It is completely proper for a court to question witnesses to clarify and develop facts, and " [c]ertainly a trial judge has considerable discretion in seeking to make sure that a clear record is presented before the jury...." United States v. Enoch, 694 F.2d 465, 466 (6th Cir. 1982), cert. denied, 461 U.S. 932, 103 S. Ct. 2097, 77 L. Ed. 2d 305 (1983); see also United States v. Eldred, 588 F.2d 746, 750 (9th Cir. 1978). It is also proper for a court to admonish counsel and warn him of a mistrial if his prejudicial conduct persists. The role of a trial judge allows "a good deal of discretion in limiting testimony, requiring attorneys to frame questions properly, and interjecting himself or herself into the trial." United States v. Martin, 740 F.2d 1352, 1360 (6th Cir. 1984).
The record in this case shows that the district court remained well within his discretion, and the plaintiff has made no showing of "the extremely high level of interference necessary to justify a new trial." United States v. DeLuca, 692 F.2d 1277, 1282 (9th Cir. 1982). Plaintiff's counsel did not object to the court's limited examination of witnesses nor did he move for a mistrial based on his being admonished by the trial judge. At the conclusion of the trial, the court gave appropriate instructions to the jury regarding the court's duty to question witnesses and admonish attorneys if necessary, and it instructed the jury that it should draw no inferences about the court's opinion of the case from such questions or admonitions. It is highly doubtful that the district court committed any error whatever in its handling of witnesses or counsel in this case. If it did, the error was harmless and was waived by plaintiff's failure to object. Moreover, any prejudicial effect due to the court's actions complained of was attenuated by the court's proper instructions on the subject.
Plaintiff does not contest the sufficiency of the evidence to take the case to the jury but argues that the verdict is against the weight of the evidence. Where a district court has denied a motion for a new trial upon grounds that the verdict is against the weight of the evidence, "it is well-settled that reversal may be predicated only upon an abuse of discretion." TCP Indus., Inc. v. Uniroyal, Inc., 661 F.2d 542, 546 (6th Cir. 1981).
Plaintiff contends that his proof shows that Waverley Hospital was not equipped or staffed to handle problem deliveries, that plaintiff's mother was permitted to remain in labor for six hours without fetal monitoring, that there was no fetal monitoring for forty minutes before the caesarian section was performed, and that one and one-half hours were required to assemble the surgical team once the decision to operate was made. Even were these allegations undisputed, the district court did not abuse its discretion in allowing the jury verdict to stand. This is so because the jury also heard the testimony of Frank Boehm, M.D., the director of the fetal intensive care unit at Vanderbilt University Hospital, who was consulted by the defendant during the critical stages of the pregnancy and delivery in this case. Dr. Boehm testified unequivocally that the defendant's actions were within and above the accepted standard of medical practice, and his persuasive testimony entirely supports the jury's verdict. It follows that the district court in no way abused its discretion in denying plaintiff's motion for a new trial.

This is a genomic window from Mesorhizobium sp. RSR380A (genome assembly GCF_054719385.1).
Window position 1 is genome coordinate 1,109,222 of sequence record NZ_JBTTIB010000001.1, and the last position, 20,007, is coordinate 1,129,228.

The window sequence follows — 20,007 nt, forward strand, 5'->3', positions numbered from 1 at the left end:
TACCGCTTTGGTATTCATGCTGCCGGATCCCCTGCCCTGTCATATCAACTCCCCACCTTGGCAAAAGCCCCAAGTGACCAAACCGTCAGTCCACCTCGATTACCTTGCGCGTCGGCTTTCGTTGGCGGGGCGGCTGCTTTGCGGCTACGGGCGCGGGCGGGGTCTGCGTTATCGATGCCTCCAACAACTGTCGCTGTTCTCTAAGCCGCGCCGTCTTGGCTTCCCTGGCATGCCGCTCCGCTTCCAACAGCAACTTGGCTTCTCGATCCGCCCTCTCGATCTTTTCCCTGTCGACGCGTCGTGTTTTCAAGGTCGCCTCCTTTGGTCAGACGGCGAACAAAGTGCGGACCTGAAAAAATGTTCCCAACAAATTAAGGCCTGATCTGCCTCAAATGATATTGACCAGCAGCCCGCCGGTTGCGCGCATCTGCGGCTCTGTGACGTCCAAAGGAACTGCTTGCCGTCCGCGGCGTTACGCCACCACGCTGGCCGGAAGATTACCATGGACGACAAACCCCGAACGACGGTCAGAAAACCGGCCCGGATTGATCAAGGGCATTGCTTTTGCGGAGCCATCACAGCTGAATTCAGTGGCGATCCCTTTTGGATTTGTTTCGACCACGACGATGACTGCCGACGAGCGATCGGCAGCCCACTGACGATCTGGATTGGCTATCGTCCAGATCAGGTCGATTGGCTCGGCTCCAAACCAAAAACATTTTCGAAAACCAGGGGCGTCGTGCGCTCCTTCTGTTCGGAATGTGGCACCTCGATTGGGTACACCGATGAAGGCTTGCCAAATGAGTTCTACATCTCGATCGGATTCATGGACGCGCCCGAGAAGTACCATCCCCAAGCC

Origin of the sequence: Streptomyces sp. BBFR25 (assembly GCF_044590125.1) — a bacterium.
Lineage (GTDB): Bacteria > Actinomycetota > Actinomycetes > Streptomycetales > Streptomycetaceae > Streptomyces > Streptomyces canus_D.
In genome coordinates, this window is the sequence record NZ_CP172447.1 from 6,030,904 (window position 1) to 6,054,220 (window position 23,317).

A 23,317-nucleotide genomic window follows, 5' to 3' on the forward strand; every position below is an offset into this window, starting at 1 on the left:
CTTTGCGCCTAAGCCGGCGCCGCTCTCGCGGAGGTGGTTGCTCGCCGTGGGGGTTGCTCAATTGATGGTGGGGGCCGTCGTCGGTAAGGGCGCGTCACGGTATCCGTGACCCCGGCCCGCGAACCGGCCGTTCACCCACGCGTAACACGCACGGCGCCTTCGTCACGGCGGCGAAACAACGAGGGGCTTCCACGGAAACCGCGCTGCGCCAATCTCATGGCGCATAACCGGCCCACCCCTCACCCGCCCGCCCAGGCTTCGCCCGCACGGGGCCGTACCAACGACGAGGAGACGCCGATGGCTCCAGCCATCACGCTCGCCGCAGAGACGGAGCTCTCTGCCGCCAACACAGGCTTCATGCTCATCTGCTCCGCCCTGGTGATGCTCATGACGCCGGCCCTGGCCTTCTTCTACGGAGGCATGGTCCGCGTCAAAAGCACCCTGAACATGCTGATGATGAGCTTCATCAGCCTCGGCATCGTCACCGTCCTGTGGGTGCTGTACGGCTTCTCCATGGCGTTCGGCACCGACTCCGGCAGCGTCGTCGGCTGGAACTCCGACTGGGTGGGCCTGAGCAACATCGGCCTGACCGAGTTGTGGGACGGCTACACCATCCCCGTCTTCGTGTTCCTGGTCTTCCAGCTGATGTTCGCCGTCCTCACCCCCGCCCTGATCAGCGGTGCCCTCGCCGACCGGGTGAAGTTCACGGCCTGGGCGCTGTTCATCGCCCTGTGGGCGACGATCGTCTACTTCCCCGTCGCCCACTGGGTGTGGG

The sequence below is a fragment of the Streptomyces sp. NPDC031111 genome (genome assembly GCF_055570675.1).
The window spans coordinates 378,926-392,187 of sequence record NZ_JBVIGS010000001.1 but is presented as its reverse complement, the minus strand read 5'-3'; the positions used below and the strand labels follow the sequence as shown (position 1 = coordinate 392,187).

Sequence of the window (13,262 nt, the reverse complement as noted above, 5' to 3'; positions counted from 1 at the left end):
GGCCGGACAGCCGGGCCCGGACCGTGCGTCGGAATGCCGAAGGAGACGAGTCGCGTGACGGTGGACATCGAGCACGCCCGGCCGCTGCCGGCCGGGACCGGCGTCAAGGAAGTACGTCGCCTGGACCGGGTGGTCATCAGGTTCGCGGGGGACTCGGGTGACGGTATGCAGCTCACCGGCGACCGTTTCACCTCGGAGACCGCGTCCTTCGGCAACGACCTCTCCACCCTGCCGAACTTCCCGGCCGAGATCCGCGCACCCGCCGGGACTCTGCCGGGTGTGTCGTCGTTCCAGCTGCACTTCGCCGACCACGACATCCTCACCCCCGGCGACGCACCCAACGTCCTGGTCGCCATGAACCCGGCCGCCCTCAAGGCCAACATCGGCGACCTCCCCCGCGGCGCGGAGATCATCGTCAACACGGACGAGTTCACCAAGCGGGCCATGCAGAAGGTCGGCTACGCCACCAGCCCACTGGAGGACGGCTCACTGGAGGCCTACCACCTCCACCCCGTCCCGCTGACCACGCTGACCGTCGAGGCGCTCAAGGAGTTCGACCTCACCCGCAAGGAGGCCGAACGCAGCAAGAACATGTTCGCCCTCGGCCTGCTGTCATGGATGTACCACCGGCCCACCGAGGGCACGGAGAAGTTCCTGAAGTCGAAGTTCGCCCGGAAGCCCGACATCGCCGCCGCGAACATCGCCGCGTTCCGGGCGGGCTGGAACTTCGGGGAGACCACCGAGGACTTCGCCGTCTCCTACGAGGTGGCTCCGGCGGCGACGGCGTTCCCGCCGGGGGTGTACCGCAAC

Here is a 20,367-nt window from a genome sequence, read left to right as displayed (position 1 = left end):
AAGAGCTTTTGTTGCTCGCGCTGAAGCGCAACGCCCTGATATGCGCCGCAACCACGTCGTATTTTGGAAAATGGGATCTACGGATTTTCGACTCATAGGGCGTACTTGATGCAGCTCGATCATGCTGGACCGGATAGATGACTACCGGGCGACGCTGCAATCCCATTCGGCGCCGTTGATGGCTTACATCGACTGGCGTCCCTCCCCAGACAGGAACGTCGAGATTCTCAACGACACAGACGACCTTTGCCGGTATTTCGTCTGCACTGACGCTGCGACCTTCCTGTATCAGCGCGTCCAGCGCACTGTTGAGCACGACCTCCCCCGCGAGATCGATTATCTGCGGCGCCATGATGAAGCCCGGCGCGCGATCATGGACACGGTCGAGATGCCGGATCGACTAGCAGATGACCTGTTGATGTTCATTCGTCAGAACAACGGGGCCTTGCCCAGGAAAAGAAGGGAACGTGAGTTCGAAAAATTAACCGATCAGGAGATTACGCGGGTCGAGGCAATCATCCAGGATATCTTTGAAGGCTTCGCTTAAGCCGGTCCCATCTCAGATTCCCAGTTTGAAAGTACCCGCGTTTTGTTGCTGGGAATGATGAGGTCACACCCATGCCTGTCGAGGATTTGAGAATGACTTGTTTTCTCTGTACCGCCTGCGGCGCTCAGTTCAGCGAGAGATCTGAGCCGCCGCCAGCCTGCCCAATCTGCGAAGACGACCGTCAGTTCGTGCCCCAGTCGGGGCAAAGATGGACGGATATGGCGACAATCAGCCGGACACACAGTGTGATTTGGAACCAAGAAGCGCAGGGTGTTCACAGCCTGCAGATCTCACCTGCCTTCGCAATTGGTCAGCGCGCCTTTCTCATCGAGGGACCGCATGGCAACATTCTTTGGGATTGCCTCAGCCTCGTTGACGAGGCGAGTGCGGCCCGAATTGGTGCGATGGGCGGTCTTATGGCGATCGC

For the foregoing reasons, the judgment of the district court is AFFIRMED in all respects.
Honorable Gerald E. Rosen, United States District Judge for the Eastern District of Michigan, sitting by designation
Two North Carolina physicians who met Tennessee's locality requirements actually testified for plaintiff on the subject of causation in this case
Tenn.Code Ann. § 29-26-115(b) provides: "No person in a health care profession requiring licensure under the laws of this state shall be competent to testify in any court of law to establish the facts required to be established by subsection (a) unless he was licensed to practice in the state or a contiguous bordering state a profession or specialty which would make his expert testimony relevant to the issues in the case and had practiced this profession or specialty in one of these states during the year preceding the date that the alleged injury or wrongful act occurred. This rule shall apply to expert witnesses testifying for the defendant as rebuttal witnesses. The court may waive this subsection when it determines that the appropriate witnesses otherwise would not be available."